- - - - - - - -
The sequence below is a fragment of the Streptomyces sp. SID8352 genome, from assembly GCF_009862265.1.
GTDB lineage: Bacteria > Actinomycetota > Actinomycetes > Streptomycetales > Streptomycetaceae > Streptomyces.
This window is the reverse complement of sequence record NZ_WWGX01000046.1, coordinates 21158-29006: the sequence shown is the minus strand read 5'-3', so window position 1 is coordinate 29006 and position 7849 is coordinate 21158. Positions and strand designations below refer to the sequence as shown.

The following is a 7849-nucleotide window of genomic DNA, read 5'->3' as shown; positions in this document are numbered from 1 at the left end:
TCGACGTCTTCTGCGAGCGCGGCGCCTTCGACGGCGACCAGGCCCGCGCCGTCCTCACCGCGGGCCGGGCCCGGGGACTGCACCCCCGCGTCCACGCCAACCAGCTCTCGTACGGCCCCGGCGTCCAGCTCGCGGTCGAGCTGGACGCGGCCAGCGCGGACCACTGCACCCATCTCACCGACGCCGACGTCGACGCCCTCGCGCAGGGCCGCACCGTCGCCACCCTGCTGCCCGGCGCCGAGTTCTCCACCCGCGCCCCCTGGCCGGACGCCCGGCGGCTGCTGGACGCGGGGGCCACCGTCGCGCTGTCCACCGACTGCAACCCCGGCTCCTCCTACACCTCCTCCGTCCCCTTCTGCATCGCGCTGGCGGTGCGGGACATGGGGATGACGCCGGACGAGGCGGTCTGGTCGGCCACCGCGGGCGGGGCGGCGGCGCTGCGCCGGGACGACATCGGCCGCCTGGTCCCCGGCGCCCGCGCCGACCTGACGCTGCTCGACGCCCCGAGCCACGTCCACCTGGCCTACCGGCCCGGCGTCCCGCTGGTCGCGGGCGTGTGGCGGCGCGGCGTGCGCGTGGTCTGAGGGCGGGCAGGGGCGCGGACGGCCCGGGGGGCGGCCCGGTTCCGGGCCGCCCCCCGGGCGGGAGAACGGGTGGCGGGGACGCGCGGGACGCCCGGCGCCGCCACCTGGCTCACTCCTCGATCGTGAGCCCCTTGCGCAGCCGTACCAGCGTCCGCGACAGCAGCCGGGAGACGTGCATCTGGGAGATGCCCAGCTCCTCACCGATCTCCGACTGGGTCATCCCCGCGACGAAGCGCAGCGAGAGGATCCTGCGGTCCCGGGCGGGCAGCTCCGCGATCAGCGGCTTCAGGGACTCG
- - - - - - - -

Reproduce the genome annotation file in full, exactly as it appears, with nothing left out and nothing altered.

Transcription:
The sequence below is a fragment of the Streptomyces sp. SID8352 genome, from assembly GCF_009862265.1.
GTDB lineage: Bacteria > Actinomycetota > Actinomycetes > Streptomycetales > Streptomycetaceae > Streptomyces.
This window is the reverse complement of sequence record NZ_WWGX01000046.1, coordinates 21158-29006: the sequence shown is the minus strand read 5'-3', so window position 1 is coordinate 29006 and position 7849 is coordinate 21158. Positions and strand designations below refer to the sequence as shown.

The following is a 7849-nucleotide window of genomic DNA, read 5'->3' as shown; positions in this document are numbered from 1 at the left end:
TCGACGTCTTCTGCGAGCGCGGCGCCTTCGACGGCGACCAGGCCCGCGCCGTCCTCACCGCGGGCCGGGCCCGGGGACTGCACCCCCGCGTCCACGCCAACCAGCTCTCGTACGGCCCCGGCGTCCAGCTCGCGGTCGAGCTGGACGCGGCCAGCGCGGACCACTGCACCCATCTCACCGACGCCGACGTCGACGCCCTCGCGCAGGGCCGCACCGTCGCCACCCTGCTGCCCGGCGCCGAGTTCTCCACCCGCGCCCCCTGGCCGGACGCCCGGCGGCTGCTGGACGCGGGGGCCACCGTCGCGCTGTCCACCGACTGCAACCCCGGCTCCTCCTACACCTCCTCCGTCCCCTTCTGCATCGCGCTGGCGGTGCGGGACATGGGGATGACGCCGGACGAGGCGGTCTGGTCGGCCACCGCGGGCGGGGCGGCGGCGCTGCGCCGGGACGACATCGGCCGCCTGGTCCCCGGCGCCCGCGCCGACCTGACGCTGCTCGACGCCCCGAGCCACGTCCACCTGGCCTACCGGCCCGGCGTCCCGCTGGTCGCGGGCGTGTGGCGGCGCGGCGTGCGCGTGGTCTGAGGGCGGGCAGGGGCGCGGACGGCCCGGGGGGCGGCCCGGTTCCGGGCCGCCCCCCGGGCGGGAGAACGGGTGGCGGGGACGCGCGGGACGCCCGGCGCCGCCACCTGGCTCACTCCTCGATCGTGAGCCCCTTGCGCAGCCGTACCAGCGTCCGCGACAGCAGCCGGGAGACGTGCATCTGGGAGATGCCCAGCTCCTCACCGATCTCCGACTGGGTCATCCCCGCGACGAAGCGCAGCGAGAGGATCCTGCGGTCCCGGGCGGGCAGCTCCGCGATCAGCGGCTTCAGGGACTCG